Threat of substitute products and services: Substitute products (often belonging to different industry) pose a big threat to existing products in the industry. These substitutes can affect the existing products by price cuts and capturing market share of the later. As more substitutes are available in the market, consumers have a larger choice of alternatives resulting in elastic demand of the product. In context of telecom industry, Voice over Internet Protocol (VoIP) poses a big threat to mobile communication. VoIP services such as SKYPE and Google Talk offer free computer to computer voice and video conferences and messaging services. The rise in use of these alternate services has led to loss in revenue worth billions. However, telecom operators are now offering fast and efficient data services like 3G which offer similar services of mobile video calling and conferences. The service providers are also partnering with Google and other alternative internet services to create a common framework and allow much more versatile options for its customers. For example ¿½3¿½ has partnered with Skype and allows free Skype to Skype calls through its mobile network.
Bargaining power of buyers: This can be termed as the direct impact that customers pose on industry offering services/products. In an industry, when buyer power is strong, the relationship can be termed as Monopsony: Which is a market having many suppliers and a single buyer. There is a scarce chance of a perfect monopsonic market, but there are situations when the relationship between buyers and producers varies either way. Taking UK telecom industry into consideration, it can be said that customers have high bargaining powers. As there is a choice of many MNOs and MVNOs, customers are free to switch from one service to another if unsatisfied with the current service. Service quality factor plays a big role retaining a customer to a network and build a strong brand relationship between the two. This in a way can be done by engaging customers in long-term contract plans, offering service bundles and thus creating a differentiation from other competitors.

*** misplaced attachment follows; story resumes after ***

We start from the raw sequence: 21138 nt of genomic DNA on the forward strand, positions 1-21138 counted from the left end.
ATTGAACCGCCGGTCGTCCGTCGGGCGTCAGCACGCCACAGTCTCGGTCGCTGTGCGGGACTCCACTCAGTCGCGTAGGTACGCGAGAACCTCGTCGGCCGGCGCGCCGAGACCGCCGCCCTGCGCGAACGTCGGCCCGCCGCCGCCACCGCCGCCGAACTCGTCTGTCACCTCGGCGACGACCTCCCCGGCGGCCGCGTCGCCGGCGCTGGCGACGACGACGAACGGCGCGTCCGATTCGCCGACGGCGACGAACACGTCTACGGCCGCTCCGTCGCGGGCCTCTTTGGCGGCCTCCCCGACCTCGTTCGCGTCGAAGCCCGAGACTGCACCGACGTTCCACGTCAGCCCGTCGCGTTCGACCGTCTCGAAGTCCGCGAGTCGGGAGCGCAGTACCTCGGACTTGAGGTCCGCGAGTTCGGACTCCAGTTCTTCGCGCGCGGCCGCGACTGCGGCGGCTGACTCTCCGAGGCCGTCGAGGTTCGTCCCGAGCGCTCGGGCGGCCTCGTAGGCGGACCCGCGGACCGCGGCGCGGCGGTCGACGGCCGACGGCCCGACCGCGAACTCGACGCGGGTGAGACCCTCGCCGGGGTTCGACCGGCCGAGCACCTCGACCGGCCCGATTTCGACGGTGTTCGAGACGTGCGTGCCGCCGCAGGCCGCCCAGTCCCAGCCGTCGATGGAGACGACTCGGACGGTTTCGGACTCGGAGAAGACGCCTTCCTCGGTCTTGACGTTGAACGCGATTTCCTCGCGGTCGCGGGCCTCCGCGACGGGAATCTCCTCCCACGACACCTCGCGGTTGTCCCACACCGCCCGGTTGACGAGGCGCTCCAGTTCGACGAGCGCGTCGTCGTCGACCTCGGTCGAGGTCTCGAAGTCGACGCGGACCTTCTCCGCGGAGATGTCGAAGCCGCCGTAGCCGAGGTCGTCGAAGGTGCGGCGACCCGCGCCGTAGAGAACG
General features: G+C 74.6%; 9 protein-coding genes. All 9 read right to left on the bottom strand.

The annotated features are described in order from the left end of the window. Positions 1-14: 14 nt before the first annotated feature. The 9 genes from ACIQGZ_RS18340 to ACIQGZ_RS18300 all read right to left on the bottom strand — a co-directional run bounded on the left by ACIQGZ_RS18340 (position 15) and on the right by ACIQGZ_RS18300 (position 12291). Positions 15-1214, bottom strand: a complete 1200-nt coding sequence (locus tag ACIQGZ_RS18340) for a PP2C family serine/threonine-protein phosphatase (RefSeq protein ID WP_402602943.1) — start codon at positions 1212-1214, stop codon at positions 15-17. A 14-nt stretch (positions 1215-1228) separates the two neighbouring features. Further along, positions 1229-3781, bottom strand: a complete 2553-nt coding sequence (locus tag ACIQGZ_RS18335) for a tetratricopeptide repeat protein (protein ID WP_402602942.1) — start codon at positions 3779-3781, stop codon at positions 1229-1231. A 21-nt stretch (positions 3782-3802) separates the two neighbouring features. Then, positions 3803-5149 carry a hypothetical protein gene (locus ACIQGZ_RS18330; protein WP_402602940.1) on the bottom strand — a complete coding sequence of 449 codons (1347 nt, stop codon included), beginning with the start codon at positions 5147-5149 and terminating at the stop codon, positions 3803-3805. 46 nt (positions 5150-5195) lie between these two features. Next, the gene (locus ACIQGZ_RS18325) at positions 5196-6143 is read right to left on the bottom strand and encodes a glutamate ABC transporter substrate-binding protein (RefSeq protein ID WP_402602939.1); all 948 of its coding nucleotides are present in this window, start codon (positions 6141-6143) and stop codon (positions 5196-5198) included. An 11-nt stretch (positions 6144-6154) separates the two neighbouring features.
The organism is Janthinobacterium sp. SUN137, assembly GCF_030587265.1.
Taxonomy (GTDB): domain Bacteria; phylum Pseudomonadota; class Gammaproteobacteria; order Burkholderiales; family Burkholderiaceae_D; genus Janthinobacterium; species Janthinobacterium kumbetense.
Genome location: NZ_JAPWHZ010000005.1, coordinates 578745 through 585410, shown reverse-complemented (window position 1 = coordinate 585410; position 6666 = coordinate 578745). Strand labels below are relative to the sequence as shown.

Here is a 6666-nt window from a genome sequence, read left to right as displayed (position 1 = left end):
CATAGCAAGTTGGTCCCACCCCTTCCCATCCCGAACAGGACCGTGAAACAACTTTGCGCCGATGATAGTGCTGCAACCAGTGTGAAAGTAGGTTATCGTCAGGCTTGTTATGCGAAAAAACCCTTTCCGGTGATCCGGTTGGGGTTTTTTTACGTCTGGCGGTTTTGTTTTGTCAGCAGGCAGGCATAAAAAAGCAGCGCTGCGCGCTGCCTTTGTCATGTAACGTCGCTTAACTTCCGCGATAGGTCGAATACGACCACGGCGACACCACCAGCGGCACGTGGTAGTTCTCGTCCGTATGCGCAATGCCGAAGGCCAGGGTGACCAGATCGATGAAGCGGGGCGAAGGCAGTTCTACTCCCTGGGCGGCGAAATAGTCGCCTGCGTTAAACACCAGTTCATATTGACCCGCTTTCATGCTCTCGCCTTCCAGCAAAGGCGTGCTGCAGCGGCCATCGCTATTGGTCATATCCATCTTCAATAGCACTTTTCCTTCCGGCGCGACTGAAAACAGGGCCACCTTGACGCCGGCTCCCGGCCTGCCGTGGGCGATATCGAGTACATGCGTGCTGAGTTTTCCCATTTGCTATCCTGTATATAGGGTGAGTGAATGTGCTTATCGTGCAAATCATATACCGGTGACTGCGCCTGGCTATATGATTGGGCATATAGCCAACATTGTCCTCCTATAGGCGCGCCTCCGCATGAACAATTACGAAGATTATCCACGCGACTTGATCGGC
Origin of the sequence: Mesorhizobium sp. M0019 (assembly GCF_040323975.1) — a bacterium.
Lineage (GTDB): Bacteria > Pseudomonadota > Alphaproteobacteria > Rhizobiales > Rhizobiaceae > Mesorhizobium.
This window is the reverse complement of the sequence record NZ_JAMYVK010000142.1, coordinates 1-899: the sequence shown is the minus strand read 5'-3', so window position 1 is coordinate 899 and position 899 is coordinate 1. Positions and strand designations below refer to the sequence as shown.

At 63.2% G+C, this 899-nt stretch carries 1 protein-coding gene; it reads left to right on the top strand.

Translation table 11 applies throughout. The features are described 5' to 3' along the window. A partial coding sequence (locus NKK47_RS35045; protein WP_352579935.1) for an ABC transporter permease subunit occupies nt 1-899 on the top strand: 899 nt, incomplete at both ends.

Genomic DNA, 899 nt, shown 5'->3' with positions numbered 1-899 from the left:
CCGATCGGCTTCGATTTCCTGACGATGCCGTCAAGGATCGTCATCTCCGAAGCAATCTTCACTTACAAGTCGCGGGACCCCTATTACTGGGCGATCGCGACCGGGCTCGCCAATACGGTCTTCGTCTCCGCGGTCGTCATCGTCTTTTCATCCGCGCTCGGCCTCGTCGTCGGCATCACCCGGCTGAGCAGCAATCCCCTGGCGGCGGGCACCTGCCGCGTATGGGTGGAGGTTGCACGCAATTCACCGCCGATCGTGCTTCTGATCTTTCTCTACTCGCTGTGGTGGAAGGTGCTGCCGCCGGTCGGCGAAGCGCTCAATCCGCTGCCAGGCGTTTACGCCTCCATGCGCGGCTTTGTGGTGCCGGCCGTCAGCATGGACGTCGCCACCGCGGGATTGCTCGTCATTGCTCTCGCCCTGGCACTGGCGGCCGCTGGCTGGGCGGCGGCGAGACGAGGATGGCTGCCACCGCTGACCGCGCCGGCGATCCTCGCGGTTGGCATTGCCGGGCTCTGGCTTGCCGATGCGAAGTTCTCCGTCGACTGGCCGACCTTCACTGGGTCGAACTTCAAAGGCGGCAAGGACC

Bargaining power of suppliers: Almost all of the industries require raw materials to process and prepare their product offerings. Consumer of raw materials, i. e. the producer of finished goods, if powerful can influence the supplier¿½s ability of selling raw material at a lower price. In UK Telecom domain, there seldom exists a backward integration. The suppliers in case of MNOs and MVNOs can be the mobile handset providers such as HTC and Samsung who partner with telecom operators to bundle their cell-phone along with operator¿½s Sim-Card. Suppliers in such relationships seldom have bargaining power and hard to find in the telecom industry resulting in low bargaining power of suppliers.
Hence to summarize, it can be said that UK telecom market is highly competitive. It has had immense growth since inception of Virgin Mobile in the industry. The industry witnessed the number of players increase from 4 to currently 22 operators including both MNOs and MVNOs. The total customer base has increased almost 5 times since 2000 and almost reached to a saturation level in the present state. The market operators currently are focussed on decreasing their churn rates and tapping new customers by offering various bundled services, creating differential advantage, innovative offerings and aggressive marketing through various means of advertising channels.
Question 3: Critically analysis and evaluate Virgin Mobile¿½s Business Model. How does Virgin Mobile achieve competitive advantage?